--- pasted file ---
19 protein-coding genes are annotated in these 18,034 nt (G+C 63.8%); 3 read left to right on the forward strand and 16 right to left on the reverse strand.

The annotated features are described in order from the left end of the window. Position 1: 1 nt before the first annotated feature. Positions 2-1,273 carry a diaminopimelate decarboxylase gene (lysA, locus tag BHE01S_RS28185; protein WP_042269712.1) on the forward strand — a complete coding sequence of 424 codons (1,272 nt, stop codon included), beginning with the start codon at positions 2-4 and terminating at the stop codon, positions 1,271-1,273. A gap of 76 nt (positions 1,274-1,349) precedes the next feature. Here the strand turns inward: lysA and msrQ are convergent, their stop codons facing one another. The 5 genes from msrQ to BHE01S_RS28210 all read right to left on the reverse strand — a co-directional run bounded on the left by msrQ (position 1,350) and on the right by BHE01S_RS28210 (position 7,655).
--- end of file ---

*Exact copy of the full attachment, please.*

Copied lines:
19 protein-coding genes are annotated in these 18,034 nt (G+C 63.8%); 3 read left to right on the forward strand and 16 right to left on the reverse strand.

The annotated features are described in order from the left end of the window. Position 1: 1 nt before the first annotated feature. Positions 2-1,273 carry a diaminopimelate decarboxylase gene (lysA, locus tag BHE01S_RS28185; protein WP_042269712.1) on the forward strand — a complete coding sequence of 424 codons (1,272 nt, stop codon included), beginning with the start codon at positions 2-4 and terminating at the stop codon, positions 1,271-1,273. A gap of 76 nt (positions 1,274-1,349) precedes the next feature. Here the strand turns inward: lysA and msrQ are convergent, their stop codons facing one another. The 5 genes from msrQ to BHE01S_RS28210 all read right to left on the reverse strand — a co-directional run bounded on the left by msrQ (position 1,350) and on the right by BHE01S_RS28210 (position 7,655).